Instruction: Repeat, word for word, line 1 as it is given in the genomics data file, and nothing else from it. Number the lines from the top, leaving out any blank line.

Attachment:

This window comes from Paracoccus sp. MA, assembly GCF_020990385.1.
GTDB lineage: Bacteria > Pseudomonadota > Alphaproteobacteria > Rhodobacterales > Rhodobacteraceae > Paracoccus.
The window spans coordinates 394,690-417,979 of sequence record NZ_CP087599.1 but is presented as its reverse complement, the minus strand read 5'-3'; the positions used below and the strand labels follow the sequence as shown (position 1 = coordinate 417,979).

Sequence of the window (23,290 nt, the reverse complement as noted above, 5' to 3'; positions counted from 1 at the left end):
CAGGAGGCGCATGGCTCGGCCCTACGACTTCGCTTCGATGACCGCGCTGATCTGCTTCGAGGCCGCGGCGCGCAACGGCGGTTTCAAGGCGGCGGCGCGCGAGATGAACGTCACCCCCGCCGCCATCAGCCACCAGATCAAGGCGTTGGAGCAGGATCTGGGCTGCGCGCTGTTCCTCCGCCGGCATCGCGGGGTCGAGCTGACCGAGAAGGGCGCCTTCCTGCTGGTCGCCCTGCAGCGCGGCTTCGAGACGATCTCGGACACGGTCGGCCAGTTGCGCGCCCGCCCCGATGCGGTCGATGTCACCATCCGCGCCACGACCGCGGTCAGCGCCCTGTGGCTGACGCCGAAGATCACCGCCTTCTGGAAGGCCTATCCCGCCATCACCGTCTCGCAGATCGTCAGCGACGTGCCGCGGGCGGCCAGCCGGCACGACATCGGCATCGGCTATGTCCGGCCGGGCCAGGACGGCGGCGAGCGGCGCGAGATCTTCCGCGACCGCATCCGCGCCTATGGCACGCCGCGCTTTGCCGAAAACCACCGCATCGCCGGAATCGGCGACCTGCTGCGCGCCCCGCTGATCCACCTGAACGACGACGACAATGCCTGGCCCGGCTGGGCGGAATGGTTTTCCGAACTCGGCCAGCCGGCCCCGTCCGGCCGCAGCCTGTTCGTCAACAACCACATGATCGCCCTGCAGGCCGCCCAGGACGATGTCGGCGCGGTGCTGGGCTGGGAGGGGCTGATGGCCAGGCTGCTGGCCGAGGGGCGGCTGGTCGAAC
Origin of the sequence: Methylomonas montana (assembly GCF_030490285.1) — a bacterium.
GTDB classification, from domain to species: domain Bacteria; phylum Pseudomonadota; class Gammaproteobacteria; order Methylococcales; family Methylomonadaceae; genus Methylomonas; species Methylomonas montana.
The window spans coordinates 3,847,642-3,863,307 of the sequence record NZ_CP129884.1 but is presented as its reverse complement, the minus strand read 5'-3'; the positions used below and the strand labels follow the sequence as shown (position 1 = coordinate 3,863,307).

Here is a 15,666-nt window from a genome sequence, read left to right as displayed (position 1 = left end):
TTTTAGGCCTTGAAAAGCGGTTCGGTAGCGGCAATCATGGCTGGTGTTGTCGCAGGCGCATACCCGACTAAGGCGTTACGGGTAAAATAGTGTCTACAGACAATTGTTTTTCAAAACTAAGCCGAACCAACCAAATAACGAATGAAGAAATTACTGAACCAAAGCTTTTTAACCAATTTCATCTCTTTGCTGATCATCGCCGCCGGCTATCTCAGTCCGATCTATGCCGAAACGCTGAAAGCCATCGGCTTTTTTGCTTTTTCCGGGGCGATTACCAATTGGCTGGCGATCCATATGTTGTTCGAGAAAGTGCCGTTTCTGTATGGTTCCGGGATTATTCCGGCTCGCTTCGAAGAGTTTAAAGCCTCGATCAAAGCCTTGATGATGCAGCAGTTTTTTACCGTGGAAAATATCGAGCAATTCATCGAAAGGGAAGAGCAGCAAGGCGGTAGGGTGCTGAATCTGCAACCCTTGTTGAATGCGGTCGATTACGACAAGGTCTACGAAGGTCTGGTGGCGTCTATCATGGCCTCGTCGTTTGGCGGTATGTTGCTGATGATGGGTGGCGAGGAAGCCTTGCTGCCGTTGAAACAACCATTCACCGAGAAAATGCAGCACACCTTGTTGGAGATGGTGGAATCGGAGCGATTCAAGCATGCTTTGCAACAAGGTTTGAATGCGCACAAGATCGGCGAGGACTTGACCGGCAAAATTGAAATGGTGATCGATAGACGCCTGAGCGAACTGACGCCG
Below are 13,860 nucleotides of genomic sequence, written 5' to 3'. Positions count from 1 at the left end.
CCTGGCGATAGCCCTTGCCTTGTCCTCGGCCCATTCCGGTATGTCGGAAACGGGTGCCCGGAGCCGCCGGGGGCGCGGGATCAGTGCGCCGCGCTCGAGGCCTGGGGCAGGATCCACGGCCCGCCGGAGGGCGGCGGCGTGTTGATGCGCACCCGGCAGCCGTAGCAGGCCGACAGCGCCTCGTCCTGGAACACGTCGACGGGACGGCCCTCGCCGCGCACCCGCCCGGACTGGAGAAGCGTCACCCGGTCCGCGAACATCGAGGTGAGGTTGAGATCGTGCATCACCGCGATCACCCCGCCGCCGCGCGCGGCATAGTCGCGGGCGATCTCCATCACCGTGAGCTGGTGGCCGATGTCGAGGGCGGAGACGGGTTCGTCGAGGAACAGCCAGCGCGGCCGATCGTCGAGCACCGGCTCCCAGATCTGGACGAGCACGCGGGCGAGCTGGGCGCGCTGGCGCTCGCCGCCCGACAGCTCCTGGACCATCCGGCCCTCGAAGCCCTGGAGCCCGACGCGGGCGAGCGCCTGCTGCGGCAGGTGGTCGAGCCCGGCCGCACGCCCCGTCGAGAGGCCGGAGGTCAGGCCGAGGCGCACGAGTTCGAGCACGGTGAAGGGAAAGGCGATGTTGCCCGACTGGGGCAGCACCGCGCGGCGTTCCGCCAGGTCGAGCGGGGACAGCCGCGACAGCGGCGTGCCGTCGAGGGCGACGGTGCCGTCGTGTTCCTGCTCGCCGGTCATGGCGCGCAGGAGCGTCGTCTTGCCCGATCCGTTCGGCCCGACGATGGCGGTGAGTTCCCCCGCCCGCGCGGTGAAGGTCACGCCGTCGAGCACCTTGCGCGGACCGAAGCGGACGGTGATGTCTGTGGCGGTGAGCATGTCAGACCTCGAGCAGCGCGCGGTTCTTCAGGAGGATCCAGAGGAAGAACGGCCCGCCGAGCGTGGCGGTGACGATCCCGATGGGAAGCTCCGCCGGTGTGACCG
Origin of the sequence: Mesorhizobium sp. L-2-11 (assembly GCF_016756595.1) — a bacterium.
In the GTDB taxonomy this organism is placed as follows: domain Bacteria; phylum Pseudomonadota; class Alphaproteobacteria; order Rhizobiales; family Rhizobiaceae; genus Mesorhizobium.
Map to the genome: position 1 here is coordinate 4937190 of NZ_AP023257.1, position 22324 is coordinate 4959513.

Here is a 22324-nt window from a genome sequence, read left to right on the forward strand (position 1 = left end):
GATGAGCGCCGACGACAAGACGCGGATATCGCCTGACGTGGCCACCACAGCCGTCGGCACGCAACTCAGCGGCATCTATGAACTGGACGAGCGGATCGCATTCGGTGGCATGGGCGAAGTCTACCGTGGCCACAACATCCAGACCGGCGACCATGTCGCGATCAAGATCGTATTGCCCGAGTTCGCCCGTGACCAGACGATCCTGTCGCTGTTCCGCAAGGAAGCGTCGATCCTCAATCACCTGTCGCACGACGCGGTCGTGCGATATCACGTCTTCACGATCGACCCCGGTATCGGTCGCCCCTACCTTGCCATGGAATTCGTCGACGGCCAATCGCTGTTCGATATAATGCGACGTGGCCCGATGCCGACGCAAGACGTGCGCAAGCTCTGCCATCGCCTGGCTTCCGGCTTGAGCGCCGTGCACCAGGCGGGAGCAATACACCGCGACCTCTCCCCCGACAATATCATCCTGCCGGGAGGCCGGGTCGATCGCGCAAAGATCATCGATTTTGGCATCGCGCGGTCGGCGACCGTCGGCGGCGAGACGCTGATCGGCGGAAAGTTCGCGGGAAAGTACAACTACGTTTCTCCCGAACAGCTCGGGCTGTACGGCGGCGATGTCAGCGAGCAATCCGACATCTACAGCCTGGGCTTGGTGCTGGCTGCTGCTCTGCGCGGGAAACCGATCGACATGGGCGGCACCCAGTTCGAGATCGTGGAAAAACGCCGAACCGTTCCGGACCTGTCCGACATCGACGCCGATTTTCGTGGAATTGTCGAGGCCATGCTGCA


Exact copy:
This window comes from Paracoccus sp. MA, assembly GCF_020990385.1.